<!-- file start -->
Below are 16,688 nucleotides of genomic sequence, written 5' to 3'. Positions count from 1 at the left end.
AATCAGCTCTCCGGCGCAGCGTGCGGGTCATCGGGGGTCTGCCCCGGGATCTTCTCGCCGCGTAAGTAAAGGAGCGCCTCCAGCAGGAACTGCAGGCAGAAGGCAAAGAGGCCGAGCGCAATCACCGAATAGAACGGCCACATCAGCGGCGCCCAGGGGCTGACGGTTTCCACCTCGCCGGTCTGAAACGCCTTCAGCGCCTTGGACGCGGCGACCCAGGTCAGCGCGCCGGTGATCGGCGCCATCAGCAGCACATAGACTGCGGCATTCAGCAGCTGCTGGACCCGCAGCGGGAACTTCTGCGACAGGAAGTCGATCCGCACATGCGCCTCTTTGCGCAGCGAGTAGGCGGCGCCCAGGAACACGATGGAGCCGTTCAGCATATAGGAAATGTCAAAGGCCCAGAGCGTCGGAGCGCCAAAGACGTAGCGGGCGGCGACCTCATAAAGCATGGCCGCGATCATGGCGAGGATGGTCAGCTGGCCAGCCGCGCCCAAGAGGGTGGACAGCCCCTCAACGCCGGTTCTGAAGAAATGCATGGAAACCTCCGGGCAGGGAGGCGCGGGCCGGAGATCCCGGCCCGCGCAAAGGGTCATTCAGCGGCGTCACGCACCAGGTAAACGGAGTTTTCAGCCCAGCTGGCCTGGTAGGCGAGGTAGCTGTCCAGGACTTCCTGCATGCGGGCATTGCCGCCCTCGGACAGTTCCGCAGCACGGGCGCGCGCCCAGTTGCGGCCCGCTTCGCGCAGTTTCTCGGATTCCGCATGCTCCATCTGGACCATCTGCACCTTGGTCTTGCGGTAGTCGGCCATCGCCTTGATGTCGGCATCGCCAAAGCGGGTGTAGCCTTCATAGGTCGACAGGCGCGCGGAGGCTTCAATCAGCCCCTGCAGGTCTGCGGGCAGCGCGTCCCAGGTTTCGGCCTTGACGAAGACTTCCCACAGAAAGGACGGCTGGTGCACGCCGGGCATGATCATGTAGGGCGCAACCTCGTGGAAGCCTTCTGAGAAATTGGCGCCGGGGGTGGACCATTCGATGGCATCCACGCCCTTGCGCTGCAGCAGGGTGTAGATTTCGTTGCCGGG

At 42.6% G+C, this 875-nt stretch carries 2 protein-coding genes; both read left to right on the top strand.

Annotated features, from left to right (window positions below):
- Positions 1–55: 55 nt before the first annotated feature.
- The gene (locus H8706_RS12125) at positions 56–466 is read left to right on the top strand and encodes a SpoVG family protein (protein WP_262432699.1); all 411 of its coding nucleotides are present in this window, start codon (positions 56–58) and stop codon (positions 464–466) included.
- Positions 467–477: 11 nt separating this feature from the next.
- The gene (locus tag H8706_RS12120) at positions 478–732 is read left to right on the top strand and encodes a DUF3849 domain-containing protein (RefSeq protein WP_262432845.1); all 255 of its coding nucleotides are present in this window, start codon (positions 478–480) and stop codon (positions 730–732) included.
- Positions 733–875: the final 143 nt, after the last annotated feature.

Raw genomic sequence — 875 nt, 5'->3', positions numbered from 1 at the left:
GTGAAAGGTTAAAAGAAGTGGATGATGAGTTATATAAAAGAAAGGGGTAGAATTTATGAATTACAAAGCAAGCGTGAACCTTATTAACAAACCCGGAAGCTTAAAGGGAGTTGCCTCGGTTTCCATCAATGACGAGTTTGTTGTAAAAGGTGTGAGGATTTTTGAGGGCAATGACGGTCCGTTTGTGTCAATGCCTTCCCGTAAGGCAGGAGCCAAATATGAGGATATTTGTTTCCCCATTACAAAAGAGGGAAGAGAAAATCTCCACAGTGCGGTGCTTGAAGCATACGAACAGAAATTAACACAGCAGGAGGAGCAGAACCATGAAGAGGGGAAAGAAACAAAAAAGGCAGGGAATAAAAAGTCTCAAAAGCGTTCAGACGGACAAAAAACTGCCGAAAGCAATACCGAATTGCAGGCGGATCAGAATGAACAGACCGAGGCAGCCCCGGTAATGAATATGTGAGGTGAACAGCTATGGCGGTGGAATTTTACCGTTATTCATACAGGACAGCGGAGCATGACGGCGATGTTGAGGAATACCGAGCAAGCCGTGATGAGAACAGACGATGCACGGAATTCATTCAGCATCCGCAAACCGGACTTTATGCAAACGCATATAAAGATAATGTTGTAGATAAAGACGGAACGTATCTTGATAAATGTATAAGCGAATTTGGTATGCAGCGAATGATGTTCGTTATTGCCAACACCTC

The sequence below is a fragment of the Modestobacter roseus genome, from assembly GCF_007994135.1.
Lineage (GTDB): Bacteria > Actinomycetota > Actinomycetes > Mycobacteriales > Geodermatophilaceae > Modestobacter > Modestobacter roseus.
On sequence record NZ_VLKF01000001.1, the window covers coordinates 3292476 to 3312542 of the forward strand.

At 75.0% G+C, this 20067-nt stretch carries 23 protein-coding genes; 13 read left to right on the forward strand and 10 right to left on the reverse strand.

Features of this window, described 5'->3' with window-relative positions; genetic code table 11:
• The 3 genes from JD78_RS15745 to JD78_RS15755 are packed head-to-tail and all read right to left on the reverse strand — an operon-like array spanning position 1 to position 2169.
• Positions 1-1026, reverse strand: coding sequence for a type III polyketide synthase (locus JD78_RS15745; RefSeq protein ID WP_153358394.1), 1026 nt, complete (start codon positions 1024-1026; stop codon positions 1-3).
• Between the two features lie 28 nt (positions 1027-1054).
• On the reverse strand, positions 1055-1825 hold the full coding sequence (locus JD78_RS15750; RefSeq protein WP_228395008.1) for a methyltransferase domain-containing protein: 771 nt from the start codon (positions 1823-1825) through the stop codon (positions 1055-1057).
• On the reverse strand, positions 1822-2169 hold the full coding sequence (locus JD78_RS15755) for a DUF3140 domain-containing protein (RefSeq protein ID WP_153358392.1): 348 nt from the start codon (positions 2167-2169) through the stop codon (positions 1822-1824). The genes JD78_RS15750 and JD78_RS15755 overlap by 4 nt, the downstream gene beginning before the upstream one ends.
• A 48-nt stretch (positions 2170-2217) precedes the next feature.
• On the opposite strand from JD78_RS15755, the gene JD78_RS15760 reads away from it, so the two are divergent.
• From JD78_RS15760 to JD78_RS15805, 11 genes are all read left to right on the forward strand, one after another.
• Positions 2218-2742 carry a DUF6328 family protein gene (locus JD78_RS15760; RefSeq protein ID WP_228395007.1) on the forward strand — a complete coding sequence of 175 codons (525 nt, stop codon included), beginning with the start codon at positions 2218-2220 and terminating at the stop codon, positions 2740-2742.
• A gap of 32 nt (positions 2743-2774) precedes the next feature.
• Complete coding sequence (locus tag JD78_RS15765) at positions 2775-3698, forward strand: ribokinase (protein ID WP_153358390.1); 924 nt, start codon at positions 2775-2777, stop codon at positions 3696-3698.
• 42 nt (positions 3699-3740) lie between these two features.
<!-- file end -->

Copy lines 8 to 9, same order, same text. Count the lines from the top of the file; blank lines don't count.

- The gene (locus tag H8706_RS12120) at positions 478–732 is read left to right on the top strand and encodes a DUF3849 domain-containing protein (RefSeq protein WP_262432845.1); all 255 of its coding nucleotides are present in this window, start codon (positions 478–480) and stop codon (positions 730–732) included.
- Positions 733–875: the final 143 nt, after the last annotated feature.